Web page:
In its application for writ of error the insurance association makes the point that the above-quoted holding of the Court of Civil Appeals erroneously construes the part of Rule No. 434, supra, which reads as follows: ‘* * *; and if it appear to the court that the error affects a part only of the matter in controversy, and the issues are severable, the judgment shall only be reversed and a new trial ordered as to that part affected by such error.’

It will be noted that the above-quoted portion of Rule No. 434; but we are here concerned only with the above-quoted portion, and what we now say is limited in its application to that portion.

It is a well-established rule of statutory construction, which applies with equal force to rules of court, that where an existing statute is re-enacted without change in wording, such re-enactment carries with it the interpretation theretofore given it by the court of last resort. 39 Tex.Jur., p. 266, s 141, and authorities there cited. In Rule No. 503, Texas Rules of Civil Procedure.) It further follows that the Court of Civil Appeals committed error in holding that this indivisible cause of action can be tried ‘by piecemeal.’

In regard to our holding, supra, that the repromulgation in the same language of a former rule of civil procedure carries with it the interpretation placed by this Court on the former rule, we wish to say that such holding assumes that no other rule of this Court has been promulgated which would change or modify the meaning of the former rule. Furthermore, our holding in this regard assumes that the interpretation placed on the former rule was not influenced by any then-existing, but now repealed, procedural statute. The holding of this Court in the Stobaugh case has not been changed or modified by any other rule, and such holding was not influenced by any then-existing, but now repealed, procedural statute.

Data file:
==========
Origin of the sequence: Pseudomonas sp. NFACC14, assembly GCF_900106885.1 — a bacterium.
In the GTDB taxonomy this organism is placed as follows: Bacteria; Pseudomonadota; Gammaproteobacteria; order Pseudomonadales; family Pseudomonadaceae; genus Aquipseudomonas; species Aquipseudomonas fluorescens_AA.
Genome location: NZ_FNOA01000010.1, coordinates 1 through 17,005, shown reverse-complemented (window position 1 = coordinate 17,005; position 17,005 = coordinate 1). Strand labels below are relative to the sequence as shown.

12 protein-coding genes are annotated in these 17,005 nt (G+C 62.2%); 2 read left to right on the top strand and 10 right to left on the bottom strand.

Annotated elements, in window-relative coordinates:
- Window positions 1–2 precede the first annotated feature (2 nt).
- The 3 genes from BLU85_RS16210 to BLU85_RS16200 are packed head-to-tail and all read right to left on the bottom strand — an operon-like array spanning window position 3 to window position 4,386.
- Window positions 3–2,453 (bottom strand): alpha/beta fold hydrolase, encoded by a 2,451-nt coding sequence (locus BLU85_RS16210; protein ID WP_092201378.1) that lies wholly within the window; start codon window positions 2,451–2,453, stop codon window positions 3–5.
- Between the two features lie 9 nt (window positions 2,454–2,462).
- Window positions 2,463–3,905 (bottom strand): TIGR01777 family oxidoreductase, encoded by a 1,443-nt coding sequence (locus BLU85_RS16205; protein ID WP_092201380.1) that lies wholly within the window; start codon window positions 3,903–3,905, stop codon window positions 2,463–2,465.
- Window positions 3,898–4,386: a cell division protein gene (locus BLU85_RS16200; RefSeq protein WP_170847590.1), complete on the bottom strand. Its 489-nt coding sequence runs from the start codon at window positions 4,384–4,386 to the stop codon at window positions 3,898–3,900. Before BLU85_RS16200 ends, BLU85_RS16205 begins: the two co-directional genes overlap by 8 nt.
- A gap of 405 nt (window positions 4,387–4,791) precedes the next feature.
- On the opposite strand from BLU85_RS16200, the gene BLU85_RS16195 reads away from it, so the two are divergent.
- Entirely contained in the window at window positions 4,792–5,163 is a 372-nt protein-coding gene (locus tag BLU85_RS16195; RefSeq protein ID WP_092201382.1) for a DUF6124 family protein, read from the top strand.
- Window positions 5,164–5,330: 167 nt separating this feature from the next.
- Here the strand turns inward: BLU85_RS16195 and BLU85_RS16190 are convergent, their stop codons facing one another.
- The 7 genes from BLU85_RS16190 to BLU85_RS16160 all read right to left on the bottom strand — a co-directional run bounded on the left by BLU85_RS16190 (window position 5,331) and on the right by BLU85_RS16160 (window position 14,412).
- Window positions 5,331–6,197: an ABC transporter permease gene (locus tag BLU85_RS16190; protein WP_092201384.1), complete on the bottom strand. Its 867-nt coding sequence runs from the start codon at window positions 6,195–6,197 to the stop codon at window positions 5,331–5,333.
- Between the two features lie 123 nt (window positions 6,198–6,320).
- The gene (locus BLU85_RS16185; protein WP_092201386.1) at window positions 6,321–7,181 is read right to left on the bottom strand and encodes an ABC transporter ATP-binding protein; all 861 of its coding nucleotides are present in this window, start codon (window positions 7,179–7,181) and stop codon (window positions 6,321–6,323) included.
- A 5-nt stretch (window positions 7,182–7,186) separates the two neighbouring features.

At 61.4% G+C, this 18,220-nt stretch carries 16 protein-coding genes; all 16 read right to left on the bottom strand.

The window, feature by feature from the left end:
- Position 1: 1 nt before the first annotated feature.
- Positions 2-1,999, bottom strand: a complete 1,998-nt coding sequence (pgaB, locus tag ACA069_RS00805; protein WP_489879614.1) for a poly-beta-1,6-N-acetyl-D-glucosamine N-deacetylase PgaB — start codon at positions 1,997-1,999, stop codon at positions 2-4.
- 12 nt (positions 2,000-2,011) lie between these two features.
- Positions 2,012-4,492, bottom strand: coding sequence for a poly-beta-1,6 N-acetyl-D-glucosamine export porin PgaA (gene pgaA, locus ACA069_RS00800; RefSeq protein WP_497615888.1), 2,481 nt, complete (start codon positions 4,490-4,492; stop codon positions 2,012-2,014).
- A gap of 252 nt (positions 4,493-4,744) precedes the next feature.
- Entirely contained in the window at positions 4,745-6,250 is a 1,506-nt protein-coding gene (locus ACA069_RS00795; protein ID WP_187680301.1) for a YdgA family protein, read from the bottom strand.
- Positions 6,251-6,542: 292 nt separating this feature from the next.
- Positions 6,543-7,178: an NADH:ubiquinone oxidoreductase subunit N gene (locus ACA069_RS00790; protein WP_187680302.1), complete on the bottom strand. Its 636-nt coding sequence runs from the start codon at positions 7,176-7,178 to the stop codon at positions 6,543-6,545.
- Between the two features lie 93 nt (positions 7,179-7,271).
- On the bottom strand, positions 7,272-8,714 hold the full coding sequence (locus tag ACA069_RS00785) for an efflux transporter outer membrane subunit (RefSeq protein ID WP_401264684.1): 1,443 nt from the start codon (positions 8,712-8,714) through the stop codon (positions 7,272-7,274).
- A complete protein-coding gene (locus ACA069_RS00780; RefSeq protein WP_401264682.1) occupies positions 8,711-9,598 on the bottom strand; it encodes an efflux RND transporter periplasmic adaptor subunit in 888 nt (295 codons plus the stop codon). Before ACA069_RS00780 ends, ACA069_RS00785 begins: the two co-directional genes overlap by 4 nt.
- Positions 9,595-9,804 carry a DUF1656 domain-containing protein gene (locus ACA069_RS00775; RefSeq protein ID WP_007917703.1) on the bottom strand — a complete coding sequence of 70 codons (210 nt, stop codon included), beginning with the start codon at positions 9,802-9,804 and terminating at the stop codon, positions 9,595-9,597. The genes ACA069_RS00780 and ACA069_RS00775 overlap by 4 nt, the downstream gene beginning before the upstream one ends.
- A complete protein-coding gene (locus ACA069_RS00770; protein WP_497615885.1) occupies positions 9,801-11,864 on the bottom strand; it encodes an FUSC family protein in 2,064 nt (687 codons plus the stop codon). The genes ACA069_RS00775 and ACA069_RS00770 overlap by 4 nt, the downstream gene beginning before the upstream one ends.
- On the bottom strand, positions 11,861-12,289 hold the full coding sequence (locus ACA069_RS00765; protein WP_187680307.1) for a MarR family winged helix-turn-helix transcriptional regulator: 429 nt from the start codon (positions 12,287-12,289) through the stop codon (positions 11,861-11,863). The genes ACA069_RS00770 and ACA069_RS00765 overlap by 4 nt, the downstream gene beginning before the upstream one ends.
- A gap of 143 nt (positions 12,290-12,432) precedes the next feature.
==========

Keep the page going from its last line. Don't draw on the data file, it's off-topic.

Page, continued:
Mack C. Lightfoot has not applied to this Court for writ of error. It follows that the holding of the Court of Civil Appeals with regard to the insufficiency of the evidence to support the jury’s finding of wage rate and the holding of such court with regard to such finding being tainted with jury misconduct are not before us for review. Montgomery v. Houston Electric Co., 135 Tex. 538, 144 S.W.2d 251.

The judgment of the Court of Civil Appeals is reformed so as to eliminate therefrom the instruction to the trial court to retry the case upon the sole issue of wage rate,-and, as reformed, is affirmed. The effect of our judgment is that the case is remanded to the district court for a new trial generally.

On Motion for Rehearing.

In his motion for rehearing, seasonably filed in this Court, Mack C. Lightfoot offers to accept compensation for 401 weeks *309 at the rate of $7 per week, computed to a lump-sum settlement. Lightfoot also offers to remit the difference between the lump-sum settlement produced by allowing him a weekly compensation of $7 per week, and the lump-sum settlement produced by allowing him a weekly compensation of $18.96 per week, as awarded by the district court.

18 S.W. 948; 3 Tex.Jur., p. 1173.

It is ordered that Lightfoot’s motion for rehearing be granted, and that judgment be now here entered as follows:

(a) The judgment heretofore entered by us is set aside.

(b) The judgments of the Court of Civil Appeals and district court are both reversed.

(c) Judgment is now here rendered in favor of Mack C. Lightfoot, and against Texas Employers Insurance Association, for compensation for 401 weeks, at a weekly wage of $7 per week, discounted to a lump-sum settlement.

(d) It is ordered that the Texas Employers Insurance Association shall pay all costs in the district court, and that Mack C. Lightfoot shall pay all costs of appeal to the Court of Civil Appeals and to this Court.

End of Document